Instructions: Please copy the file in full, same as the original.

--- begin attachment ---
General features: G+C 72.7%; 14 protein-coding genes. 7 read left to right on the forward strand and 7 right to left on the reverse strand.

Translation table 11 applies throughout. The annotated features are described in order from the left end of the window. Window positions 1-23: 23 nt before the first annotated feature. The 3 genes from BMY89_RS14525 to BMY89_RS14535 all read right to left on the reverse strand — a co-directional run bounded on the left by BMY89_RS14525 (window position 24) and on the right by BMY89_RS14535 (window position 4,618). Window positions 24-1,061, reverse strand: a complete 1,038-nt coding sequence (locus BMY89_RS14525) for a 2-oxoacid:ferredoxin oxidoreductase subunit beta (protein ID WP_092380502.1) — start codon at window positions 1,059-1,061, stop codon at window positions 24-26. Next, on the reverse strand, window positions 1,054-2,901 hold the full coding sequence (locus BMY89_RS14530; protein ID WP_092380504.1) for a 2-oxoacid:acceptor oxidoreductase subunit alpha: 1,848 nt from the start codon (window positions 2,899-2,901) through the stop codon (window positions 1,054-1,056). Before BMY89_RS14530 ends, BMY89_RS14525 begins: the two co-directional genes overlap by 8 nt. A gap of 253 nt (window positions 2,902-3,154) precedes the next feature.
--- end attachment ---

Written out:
General features: G+C 72.7%; 14 protein-coding genes. 7 read left to right on the forward strand and 7 right to left on the reverse strand.

Translation table 11 applies throughout. The annotated features are described in order from the left end of the window. Window positions 1-23: 23 nt before the first annotated feature. The 3 genes from BMY89_RS14525 to BMY89_RS14535 all read right to left on the reverse strand — a co-directional run bounded on the left by BMY89_RS14525 (window position 24) and on the right by BMY89_RS14535 (window position 4,618). Window positions 24-1,061, reverse strand: a complete 1,038-nt coding sequence (locus BMY89_RS14525) for a 2-oxoacid:ferredoxin oxidoreductase subunit beta (protein ID WP_092380502.1) — start codon at window positions 1,059-1,061, stop codon at window positions 24-26. Next, on the reverse strand, window positions 1,054-2,901 hold the full coding sequence (locus BMY89_RS14530; protein ID WP_092380504.1) for a 2-oxoacid:acceptor oxidoreductase subunit alpha: 1,848 nt from the start codon (window positions 2,899-2,901) through the stop codon (window positions 1,054-1,056). Before BMY89_RS14530 ends, BMY89_RS14525 begins: the two co-directional genes overlap by 8 nt. A gap of 253 nt (window positions 2,902-3,154) precedes the next feature.